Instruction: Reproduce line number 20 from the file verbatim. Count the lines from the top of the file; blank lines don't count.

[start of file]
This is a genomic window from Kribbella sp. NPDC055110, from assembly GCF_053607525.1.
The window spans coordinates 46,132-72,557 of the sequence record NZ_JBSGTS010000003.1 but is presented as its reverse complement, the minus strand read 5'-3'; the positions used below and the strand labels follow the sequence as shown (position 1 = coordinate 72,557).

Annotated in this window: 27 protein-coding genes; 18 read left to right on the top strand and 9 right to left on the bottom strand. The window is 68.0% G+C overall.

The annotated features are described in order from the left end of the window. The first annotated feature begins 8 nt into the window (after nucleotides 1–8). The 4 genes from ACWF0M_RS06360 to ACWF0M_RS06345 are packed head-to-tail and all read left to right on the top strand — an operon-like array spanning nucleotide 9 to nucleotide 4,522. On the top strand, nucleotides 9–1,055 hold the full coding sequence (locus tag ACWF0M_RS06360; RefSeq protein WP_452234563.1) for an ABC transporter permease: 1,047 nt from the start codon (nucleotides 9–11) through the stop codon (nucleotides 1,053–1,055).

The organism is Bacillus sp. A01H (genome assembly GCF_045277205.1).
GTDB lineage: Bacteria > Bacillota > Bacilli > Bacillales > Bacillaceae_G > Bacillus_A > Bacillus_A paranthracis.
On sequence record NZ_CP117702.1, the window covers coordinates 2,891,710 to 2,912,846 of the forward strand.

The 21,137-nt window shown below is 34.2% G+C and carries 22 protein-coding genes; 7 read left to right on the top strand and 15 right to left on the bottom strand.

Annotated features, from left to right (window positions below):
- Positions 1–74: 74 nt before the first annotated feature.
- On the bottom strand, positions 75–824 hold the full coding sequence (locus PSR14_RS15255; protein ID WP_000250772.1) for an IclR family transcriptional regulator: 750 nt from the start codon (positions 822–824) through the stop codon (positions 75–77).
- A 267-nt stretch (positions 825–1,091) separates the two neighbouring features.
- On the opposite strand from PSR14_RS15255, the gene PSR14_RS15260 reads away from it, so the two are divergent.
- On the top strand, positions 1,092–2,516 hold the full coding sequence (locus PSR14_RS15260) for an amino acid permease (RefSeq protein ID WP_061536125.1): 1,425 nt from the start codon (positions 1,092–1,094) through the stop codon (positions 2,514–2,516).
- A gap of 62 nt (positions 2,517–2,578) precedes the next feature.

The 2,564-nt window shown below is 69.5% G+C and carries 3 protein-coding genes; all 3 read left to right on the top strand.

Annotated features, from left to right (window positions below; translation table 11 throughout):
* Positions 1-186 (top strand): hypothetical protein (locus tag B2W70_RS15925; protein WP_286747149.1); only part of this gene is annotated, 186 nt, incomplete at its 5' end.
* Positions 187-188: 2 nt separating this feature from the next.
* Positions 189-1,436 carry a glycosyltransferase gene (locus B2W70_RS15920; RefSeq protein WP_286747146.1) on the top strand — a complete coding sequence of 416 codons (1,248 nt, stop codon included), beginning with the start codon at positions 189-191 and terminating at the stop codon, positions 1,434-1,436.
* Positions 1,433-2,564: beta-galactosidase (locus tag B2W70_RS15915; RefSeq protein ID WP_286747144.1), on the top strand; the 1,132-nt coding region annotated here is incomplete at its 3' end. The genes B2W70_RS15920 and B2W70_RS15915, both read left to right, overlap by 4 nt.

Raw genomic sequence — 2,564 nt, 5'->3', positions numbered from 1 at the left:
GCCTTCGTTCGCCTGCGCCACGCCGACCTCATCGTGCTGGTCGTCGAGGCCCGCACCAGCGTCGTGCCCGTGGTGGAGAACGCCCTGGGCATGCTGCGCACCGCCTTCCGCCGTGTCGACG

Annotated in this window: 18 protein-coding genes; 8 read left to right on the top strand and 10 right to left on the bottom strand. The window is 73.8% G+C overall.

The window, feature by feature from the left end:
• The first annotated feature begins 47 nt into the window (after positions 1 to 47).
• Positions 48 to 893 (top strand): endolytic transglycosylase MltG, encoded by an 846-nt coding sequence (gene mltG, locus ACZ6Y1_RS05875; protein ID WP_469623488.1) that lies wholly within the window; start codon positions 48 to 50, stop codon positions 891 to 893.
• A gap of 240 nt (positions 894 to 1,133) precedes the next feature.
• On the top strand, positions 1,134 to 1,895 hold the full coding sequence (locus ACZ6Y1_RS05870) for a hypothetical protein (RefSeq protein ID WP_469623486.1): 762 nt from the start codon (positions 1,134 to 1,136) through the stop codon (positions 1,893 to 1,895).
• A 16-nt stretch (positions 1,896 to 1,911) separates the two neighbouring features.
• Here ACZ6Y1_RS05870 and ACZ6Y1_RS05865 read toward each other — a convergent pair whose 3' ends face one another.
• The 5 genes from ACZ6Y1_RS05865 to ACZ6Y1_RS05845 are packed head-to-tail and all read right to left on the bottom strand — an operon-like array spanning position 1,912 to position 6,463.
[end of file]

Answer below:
* Positions 189-1,436 carry a glycosyltransferase gene (locus B2W70_RS15920; RefSeq protein WP_286747146.1) on the top strand — a complete coding sequence of 416 codons (1,248 nt, stop codon included), beginning with the start codon at positions 189-191 and terminating at the stop codon, positions 1,434-1,436.